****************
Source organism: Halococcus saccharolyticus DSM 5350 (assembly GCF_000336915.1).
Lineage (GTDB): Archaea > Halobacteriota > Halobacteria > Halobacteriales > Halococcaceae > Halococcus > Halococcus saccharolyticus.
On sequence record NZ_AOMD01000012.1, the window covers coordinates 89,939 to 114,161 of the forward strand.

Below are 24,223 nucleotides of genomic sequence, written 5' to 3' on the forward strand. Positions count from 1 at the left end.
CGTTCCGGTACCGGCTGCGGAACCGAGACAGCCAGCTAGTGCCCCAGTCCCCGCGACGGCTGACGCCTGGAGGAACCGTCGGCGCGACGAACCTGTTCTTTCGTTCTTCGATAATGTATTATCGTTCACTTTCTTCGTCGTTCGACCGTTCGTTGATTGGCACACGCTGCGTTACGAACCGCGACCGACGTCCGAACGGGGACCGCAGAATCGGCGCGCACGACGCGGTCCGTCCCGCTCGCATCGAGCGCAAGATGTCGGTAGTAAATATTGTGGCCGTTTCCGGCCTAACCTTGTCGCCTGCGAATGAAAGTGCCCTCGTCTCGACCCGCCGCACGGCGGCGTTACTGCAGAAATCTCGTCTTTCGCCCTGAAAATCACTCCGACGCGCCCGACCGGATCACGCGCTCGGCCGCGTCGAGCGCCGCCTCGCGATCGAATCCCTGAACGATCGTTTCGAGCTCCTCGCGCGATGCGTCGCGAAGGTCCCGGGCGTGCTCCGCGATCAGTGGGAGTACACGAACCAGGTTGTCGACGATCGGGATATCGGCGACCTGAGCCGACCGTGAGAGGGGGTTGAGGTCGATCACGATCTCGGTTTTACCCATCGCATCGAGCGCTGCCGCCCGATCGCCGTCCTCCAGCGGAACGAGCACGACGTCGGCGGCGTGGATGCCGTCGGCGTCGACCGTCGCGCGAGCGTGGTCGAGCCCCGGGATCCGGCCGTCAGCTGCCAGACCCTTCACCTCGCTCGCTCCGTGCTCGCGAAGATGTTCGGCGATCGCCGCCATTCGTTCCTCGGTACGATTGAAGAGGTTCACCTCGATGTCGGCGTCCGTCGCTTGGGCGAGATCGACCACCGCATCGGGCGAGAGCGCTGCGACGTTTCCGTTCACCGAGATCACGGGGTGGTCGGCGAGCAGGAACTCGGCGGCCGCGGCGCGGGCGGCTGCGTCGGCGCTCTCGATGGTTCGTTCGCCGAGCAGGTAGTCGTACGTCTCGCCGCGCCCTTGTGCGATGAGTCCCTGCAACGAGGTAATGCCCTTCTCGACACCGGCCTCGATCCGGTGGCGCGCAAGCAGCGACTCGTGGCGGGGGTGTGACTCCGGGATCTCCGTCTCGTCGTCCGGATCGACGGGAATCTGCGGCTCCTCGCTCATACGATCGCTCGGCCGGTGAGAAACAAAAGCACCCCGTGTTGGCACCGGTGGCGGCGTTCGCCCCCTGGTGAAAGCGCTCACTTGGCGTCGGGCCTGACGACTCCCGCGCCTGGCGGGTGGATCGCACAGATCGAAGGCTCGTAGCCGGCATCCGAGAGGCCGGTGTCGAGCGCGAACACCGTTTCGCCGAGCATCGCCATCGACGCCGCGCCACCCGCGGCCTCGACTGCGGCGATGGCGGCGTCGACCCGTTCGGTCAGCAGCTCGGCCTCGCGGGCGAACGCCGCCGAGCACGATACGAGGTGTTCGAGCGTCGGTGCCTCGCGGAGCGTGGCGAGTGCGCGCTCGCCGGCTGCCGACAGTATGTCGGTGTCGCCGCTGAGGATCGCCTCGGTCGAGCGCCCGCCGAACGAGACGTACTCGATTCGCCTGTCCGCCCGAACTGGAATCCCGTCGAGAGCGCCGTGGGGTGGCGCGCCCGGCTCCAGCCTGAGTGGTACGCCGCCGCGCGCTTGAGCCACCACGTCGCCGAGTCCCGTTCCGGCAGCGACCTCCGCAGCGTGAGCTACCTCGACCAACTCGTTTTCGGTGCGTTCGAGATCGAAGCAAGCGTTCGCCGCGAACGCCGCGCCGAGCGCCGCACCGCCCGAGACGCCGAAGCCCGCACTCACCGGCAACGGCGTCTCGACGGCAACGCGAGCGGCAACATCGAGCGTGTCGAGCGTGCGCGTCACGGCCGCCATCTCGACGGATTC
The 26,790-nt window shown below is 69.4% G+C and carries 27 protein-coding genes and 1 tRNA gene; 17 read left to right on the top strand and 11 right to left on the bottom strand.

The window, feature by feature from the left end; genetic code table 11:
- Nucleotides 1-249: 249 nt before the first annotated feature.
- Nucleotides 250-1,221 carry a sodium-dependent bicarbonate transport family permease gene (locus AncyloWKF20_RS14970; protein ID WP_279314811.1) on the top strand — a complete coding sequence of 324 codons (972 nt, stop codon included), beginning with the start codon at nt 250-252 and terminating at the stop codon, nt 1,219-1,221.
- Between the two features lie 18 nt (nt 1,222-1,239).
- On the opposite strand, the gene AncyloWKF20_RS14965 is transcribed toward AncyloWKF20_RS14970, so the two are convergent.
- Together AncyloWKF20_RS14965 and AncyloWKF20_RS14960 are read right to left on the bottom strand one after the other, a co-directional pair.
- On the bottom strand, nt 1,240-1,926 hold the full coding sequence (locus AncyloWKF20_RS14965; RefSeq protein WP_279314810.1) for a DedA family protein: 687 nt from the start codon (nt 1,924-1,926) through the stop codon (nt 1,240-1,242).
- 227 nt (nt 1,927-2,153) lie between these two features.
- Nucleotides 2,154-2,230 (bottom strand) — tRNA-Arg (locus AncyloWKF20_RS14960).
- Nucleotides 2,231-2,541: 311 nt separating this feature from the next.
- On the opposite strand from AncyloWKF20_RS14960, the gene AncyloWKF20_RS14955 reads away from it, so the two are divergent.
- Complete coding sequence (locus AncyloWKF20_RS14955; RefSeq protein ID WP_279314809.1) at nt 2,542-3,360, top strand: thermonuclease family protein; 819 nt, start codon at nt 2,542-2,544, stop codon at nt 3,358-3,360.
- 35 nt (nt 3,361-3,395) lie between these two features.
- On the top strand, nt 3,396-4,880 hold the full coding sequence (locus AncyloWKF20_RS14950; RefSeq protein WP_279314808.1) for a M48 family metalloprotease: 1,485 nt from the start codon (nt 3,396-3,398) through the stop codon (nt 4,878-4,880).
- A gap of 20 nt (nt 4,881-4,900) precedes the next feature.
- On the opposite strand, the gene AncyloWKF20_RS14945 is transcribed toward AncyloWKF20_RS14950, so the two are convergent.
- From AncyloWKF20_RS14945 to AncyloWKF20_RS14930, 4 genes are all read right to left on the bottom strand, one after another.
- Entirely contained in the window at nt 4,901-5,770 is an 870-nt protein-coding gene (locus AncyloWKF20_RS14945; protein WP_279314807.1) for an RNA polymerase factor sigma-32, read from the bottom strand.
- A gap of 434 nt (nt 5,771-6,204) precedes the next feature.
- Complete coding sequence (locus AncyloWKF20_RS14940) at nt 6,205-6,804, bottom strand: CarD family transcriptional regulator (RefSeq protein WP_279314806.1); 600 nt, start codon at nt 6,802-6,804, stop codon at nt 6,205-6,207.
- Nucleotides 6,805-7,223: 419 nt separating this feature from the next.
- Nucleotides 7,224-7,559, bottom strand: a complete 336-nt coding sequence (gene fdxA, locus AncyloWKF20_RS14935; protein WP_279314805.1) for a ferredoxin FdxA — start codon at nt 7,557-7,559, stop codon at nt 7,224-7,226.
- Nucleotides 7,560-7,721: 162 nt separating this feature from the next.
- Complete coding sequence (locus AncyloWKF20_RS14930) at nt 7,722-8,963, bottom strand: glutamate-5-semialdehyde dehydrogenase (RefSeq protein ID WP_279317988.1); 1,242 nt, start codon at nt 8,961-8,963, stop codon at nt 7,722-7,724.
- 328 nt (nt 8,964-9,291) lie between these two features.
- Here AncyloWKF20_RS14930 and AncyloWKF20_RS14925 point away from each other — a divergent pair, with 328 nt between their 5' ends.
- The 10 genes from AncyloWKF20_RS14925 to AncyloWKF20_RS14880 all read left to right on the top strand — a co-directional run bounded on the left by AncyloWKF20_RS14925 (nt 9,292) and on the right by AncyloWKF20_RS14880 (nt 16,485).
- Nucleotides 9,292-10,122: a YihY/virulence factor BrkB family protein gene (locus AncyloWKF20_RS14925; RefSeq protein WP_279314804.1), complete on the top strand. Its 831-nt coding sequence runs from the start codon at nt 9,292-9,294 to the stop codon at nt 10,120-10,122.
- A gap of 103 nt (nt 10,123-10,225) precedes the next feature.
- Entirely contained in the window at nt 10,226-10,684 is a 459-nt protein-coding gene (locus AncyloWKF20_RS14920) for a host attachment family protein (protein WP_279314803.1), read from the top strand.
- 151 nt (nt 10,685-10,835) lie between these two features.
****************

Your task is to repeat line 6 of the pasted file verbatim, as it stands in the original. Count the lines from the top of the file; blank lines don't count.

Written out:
The 26,790-nt window shown below is 69.4% G+C and carries 27 protein-coding genes and 1 tRNA gene; 17 read left to right on the top strand and 11 right to left on the bottom strand.